By definition, the Schwarzian derivative is a field of quadratic forms on (since its definition involves taking third order derivatives). In other terms, is a quadratic differential on , that is, the “difference” between two projective structures in the same fiber of the projection is given by a quadratic differential . In particular, the fibers are affine spaces modeled by the space of quadratic differentials on .
Remark 10 The reader will find more explanations about the Schwarzian derivative in Section 6.3 of Hubbard’s book.
Remark 11 The idea of “measuring” the distance between projective structures (inducing the same conformal structure) by computing how far they are from Möebius transformations via the Schwarzian derivative is close in some sense to the idea of measuring the distance between two points in Teichmüller space by computing the eccentricities of quasiconformal maps between these points.
Using this affine structure on and the fact that is the cotangent space of at , we see that, for each , the map
defines a (holomorphic) -form on . Note that, by letting vary and by fixing , we have a map given by
Since (so that ) and , we can think of as a (holomorphic) -form on .
For later use, let us notice that the -form is bounded with respect to the Teichmüller metric on . Indeed, this is a consequence of Nehari’s bound stating that if is a round disc (i.e., the image of the unit disc under a Möebius transformation) equipped with its hyperbolic metric and is an injective complex-analytic map, then
In this setting, McMullen constructed primitives/potentials for the WP symplectic form as follows. The Teichmüller space sits in the quasi-Fuchsian locus as the Fuchsian locus where is the anti-diagonal embedding
By pulling back the -form under , we obtain a bounded -form
Remark 12 This form is closely related to a classical object in Teichmüller theory called Bers embedding: in our notation, the Bers embedding is
McMullen showed that the bounded -forms are primitives/potentials of the WP symplectic -form , i.e.,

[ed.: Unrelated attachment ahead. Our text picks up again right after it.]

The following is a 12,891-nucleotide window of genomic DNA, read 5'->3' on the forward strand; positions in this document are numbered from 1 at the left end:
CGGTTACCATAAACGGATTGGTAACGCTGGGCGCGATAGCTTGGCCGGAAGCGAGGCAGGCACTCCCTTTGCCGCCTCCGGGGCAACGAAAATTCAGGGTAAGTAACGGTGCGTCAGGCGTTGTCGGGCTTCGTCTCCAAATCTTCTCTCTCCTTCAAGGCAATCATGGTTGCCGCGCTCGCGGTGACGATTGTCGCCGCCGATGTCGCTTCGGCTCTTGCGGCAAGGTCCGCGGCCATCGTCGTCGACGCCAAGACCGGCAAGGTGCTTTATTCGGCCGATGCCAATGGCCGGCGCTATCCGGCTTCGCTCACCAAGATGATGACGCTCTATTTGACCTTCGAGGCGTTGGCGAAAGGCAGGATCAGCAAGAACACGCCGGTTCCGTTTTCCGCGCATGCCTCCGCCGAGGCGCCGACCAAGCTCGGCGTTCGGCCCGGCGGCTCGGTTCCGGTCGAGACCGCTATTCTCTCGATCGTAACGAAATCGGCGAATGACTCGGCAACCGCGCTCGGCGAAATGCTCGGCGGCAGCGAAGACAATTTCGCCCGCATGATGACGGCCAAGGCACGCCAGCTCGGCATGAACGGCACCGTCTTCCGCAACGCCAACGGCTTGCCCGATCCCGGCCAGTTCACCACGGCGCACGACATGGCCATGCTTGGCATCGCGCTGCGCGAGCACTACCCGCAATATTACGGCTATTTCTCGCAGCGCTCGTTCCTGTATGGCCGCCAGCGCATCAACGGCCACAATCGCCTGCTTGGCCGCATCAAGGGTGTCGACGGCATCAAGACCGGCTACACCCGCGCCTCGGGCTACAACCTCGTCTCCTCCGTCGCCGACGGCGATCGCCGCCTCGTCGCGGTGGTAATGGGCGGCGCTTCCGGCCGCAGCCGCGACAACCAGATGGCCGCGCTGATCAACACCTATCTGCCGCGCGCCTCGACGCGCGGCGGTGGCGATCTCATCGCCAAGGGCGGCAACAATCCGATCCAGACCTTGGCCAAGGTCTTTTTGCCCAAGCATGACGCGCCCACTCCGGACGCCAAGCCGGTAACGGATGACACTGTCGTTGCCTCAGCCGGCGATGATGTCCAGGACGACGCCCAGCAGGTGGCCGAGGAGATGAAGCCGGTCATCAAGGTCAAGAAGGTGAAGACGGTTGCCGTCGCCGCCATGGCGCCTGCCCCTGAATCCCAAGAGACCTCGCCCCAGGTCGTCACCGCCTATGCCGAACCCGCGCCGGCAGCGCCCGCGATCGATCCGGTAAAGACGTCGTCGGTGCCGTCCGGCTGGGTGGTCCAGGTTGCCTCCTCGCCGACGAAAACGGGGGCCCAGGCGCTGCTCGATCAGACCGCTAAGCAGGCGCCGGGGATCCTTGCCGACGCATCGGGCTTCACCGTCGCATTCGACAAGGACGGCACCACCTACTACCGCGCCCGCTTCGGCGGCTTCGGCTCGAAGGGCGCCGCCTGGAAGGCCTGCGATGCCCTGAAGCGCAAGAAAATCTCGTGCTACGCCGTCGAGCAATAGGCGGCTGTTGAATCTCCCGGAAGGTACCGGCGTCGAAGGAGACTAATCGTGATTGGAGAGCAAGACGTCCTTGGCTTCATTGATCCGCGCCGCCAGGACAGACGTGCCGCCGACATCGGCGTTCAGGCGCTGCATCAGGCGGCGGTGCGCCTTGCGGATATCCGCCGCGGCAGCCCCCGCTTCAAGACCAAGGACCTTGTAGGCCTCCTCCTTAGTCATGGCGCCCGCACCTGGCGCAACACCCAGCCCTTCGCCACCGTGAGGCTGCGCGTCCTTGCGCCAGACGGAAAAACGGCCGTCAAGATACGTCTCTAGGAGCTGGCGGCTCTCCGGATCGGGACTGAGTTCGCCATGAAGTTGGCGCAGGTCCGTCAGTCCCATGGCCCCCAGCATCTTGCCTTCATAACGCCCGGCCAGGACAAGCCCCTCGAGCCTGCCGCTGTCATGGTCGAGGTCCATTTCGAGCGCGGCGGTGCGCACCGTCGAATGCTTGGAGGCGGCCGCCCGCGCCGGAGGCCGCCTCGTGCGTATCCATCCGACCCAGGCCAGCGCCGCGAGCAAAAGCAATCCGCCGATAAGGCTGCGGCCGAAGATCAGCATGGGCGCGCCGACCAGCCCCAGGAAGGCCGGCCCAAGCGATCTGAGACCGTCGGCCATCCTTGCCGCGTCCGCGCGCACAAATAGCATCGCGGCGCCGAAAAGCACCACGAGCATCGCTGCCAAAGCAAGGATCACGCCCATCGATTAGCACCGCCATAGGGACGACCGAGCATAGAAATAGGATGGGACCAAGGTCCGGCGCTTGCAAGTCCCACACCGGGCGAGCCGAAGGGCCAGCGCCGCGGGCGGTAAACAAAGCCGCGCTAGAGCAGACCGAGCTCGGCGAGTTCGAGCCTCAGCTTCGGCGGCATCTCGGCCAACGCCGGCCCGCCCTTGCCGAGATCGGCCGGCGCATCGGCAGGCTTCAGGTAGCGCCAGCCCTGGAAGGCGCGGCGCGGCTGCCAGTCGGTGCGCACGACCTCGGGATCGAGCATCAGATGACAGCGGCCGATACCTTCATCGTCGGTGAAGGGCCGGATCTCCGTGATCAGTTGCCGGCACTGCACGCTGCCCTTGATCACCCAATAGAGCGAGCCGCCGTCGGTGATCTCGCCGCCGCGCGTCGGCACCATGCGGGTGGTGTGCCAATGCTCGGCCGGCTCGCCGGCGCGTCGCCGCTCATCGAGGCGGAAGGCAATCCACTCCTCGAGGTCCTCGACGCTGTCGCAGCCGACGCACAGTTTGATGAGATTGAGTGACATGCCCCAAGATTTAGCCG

See also Section 7.7 of Hubbard’s book for a nice exposition of this theorem of McMullen. Equivalently, the restriction of the holomorphic -form to the Fuchsian locus (a totally real sublocus of ) permits to construct (Teichmüller bounded) primitives for the WP symplectic form on .
At this point, we are ready to implement the “Cauchy estimate” idea of Burns-Masur-Wilkinson to deduce bounds for the first two derivatives of the curvature operator of the WP metric.
1.2.2. “Cauchy estimate” of after Burns-Masur-Wilkinson
Following Burns-Masur-Wilkinson, we will need the following local coordinates in :
of the Euclidean unit polydisc (where ) sending to and satisfying
where is the Teichmüller norm and is the Euclidean norm on .
This result is proven in this paper of McMullen here.
Also, since the statement of Proposition 4 involves the Teichmüller norm and we are interested in the Weil-Petersson norm , the following comparison (from Lemma 5.4 of Burns-Masur-Wilkinson paper) between and will be helpful:
where is the systole of (i.e., the length of the shortest closed simple hyperbolic geodesics on ). In particular, for any and any tangent vector , one has
Proof: Given , let us write with is “normalized” to contain the element where .
Fix a Dirichlet fundamental domain of the action of centered at the point .
By the collaring theorem stating that a closed simple hyperbolic geodesic of length has a collar [tubular neighborhood] of radius isometrically embedded in and two of these collars and are disjoint whenever and are disjoint (see, e.g., Theorem 3.8.3 in Hubbard’s book), we have that the union of isometric copies of contains a ball of fixed (universal) radius around any point .
By combining the Cauchy integral formula with the fact stated in the previous paragraph, we see that
Since the hyperbolic metric is bounded away from on , we can use the -norm estimate on above to deduce that
for some constant . This completes the proof of the lemma.
Remark 13 The factor in the previous lemma can be replaced by via a refinement of the argument above. However, we will not prove this here because this refined estimate is not needed for the proof of the main results of Burns-Masur-Wilkinson.
Using the local coordinates from Proposition 4 (and the comparison between Teichmüller and Weil-Petersson norms in the previous lemma), we are ready to use Cauchy’s inequalities to estimate “‘s” of the WP metric. More concretely, denoting by “centered at some ” in Proposition 4, let , and consider the vector fields
on . In setting, we denote by the “‘s” of the WP metric in the local coordinate and by the inverse of the matrix .
Proposition 6 There exists an universal constant such that, for any , the pullback of the WP metric local coordinate “centered at ” in Proposition 4 verifies the following estimates:
for all , and , .
Proof: The first inequality
we deduce that
For the proof of second inequality (estimates of the -derivatives of ‘s), we begin by “rephrasing” the construction of McMullen’s -form in terms of the local coordinate introduced in Proposition 4.
The composition of the local coordinate with the anti-diagonal embedding of the Teichmüller space in the quasi-Fuchsian locus can be rewritten as
where is the anti-diagonal embedding